Before Chappelle’s sentencing, the probation office prepared a presentence investigation report (“PSR”). The PSR indicated that Chappelle was subject to sentencing enhancements as an armed career criminal under ACCA, 18 U.S.C. § 924(e), and as a career offender under the United States Sentencing Guidelines § 4B1.1(a). The PSR identified the following predicate offenses: (1) aggravated assault with a firearm on a police officer, aggravated assault with a firearm, and shooting into an occupied vehicle; (2) sale of cocaine; and (3) aggravated assault with a deadly weapon. The PSR noted that Chappelle’s offense level under ACCA was the same under the career offender provisions in § 4B1.1. As a result of these enhancements, Chappelle’s guideline range was 360 months’ to life imprisonment.

Chappelle objected to the PSR’s application of the career offender and armed career criminal enhancements. He argued that his convictions did not qualify as predicate offenses under ACCA or career offender provision in § 4B1.1. The government responded that precedent foreclosed Chappelle’s objection, and the district court agreed. The district court sentenced Chappelle to a below-guidelines, 264–month total sentence consisting of (1) a 204–month concurrent sentence of imprisonment on Counts I and III and (2) a consecutive, 60–month term of imprisonment on Count II, followed by five years’ supervised release.


We review a district court’s evidentiary rulings for abuse of discretion. United States v. Lampley, 68 F.3d 1296, 1299 (11th Cir. 1995). This Court reviews de novo whether a prior conviction qualifies as an ACCA predicate. United States v. Esprit, 841 F.3d 1235, 1238 (11th Cir. 2016). Additionally, we review de novo a district court’s decision to classify a defendant as a career offender under § 4B1.1(a). United States v. Whitson, 597 F.3d 1218, 1220 (11th Cir. 2010).


A. The District Court Did Not Abuse Its Discretion in Admitting Evidence Related to the THC Lollipop.

Chappelle argues that the district court erred in admitting evidence relating to the THC lollipop that officers found in his vehicle after his arrest. Specifically, he contends that the district court should have excluded evidence about the lollipop under Federal Rule of Evidence 404(b) because the government offered the evidence only to show his criminal disposition.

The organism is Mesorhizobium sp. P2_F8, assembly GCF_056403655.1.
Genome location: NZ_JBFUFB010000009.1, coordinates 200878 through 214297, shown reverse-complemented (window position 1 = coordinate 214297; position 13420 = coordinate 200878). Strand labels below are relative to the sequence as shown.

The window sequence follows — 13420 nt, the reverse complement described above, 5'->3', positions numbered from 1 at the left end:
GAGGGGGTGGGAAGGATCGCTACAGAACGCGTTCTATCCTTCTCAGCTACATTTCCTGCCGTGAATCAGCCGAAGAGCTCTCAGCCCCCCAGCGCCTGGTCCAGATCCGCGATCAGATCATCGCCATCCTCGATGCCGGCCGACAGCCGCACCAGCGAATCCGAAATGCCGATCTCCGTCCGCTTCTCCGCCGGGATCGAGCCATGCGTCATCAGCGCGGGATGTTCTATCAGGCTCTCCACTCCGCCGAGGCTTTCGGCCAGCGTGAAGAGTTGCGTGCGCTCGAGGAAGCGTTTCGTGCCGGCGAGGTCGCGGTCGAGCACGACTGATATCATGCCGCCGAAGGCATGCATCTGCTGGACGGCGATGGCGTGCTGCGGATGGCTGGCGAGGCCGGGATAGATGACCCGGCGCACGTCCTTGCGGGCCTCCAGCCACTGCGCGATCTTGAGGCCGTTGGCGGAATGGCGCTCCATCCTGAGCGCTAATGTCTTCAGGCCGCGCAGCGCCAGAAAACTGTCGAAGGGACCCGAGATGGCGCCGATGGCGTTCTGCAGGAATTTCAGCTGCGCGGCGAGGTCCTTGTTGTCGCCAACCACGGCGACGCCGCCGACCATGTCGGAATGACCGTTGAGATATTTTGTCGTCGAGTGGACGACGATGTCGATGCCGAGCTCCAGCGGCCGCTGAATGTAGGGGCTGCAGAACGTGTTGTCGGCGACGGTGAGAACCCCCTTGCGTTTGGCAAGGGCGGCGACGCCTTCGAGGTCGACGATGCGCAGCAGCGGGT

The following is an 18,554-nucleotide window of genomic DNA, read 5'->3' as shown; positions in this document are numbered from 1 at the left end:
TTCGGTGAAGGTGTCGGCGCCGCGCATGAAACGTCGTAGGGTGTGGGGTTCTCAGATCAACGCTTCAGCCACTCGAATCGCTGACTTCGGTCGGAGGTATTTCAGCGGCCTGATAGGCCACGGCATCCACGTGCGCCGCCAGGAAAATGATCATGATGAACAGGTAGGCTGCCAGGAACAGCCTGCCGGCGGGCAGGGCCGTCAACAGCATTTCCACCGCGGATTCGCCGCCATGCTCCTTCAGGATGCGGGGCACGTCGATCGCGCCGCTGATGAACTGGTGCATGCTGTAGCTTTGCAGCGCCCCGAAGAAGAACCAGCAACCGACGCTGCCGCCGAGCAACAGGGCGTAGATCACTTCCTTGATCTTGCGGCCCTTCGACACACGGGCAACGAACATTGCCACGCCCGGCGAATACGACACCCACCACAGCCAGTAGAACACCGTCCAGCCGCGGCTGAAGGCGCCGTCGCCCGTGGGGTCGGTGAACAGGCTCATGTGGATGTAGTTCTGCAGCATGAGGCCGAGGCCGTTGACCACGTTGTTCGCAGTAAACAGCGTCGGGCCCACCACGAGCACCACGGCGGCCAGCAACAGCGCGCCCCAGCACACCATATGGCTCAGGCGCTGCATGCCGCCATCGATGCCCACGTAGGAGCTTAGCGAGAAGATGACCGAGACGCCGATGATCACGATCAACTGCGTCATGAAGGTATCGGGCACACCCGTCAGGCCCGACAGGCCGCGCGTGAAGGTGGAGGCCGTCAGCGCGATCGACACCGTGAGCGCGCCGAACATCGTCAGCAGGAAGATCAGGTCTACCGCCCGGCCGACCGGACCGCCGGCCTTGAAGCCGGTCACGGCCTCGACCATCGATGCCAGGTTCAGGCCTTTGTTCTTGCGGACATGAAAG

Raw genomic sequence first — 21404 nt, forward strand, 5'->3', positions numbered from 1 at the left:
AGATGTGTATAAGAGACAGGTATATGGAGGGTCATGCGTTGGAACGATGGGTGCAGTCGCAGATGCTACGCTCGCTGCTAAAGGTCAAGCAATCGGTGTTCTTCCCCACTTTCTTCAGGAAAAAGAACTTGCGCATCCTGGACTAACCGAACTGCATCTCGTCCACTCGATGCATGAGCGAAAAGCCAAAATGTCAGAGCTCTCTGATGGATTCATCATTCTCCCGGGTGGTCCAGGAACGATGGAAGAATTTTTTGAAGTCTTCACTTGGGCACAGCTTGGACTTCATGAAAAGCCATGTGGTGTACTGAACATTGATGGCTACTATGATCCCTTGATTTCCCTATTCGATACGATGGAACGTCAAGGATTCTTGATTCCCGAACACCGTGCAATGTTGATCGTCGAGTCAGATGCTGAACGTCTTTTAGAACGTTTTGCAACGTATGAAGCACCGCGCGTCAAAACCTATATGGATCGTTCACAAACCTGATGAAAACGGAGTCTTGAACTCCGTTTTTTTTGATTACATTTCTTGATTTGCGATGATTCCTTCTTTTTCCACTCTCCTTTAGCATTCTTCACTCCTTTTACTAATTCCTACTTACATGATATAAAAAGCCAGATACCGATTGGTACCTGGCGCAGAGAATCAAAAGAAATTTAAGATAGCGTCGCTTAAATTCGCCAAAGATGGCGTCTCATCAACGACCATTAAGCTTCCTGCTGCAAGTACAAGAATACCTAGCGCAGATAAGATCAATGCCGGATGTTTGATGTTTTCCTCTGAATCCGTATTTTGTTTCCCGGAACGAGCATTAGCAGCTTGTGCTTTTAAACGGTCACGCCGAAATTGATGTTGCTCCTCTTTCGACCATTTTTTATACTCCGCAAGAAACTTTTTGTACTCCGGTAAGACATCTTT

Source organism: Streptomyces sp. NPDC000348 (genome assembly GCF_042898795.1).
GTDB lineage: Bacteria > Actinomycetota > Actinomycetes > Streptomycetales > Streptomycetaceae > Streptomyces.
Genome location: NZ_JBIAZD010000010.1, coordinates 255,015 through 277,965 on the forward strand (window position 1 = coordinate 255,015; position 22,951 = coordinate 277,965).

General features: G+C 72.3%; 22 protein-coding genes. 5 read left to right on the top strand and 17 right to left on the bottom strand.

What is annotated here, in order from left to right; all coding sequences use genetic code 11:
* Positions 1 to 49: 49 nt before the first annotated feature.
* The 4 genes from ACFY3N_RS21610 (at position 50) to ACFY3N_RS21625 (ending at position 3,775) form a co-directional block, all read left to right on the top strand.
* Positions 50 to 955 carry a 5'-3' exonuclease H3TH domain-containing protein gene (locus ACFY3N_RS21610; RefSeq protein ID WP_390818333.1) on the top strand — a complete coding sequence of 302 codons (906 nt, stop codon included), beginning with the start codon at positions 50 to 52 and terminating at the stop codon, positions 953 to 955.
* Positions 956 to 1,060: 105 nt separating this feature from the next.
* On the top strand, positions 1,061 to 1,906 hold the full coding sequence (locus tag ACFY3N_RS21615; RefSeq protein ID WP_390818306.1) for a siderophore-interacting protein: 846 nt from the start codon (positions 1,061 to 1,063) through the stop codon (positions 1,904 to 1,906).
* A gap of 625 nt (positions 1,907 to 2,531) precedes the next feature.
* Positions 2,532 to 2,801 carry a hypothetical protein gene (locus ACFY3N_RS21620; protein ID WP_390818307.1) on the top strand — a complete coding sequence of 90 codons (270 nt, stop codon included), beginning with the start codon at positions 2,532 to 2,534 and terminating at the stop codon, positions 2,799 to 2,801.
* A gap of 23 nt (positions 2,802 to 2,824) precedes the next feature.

Federal Rule of Evidence 404(b) forbids the admission of evidence of another crime, wrong, or act to prove a person’s character and show that he acted in conformity with that character. Fed. R. Evid. 404(b). Such evidence may, however, be admissible for other purposes, such as proving intent or knowledge. Id. For evidence to be admissible under Rule 404(b),

(1) it must be relevant to an issue other than defendant’s character; (2) there must be sufficient proof to enable a jury to find by a preponderance of the evidence that the defendant committed the act(s) in question; and (3) the probative value of the evidence cannot be substantially outweighed by undue prejudice, and the evidence must satisfy Rule 403.

United States v. Edouard, 485 F.3d 1324, 1344 (11th Cir. 2007). In evaluating the third prong, we review the evidence in the light most favorable to its admission. Id. at 1344 n.8. The determination of whether the probative value of the evidence is substantially outweighed by unfair prejudice lies within the sound discretion of the district court and requires an assessment of all the circumstances surrounding the extrinsic evidence, including prosecutorial need, the similarity between the extrinsic act and the charged offense, and temporal remoteness. United States v. Jernigan, 341 F.3d 1273, 1282 (11th Cir. 2003). A limiting instruction to the jury “can diminish any unfair prejudice caused by the evidence’s admission.” United States v. Brown, 665 F.3d 1239, 1247 (11th Cir. 2011).

Chappelle contends that the district court abused its discretion in admitting evidence about the THC lollipop because the probative value of this evidence was substantially outweighed by the danger of unfair prejudice. We disagree.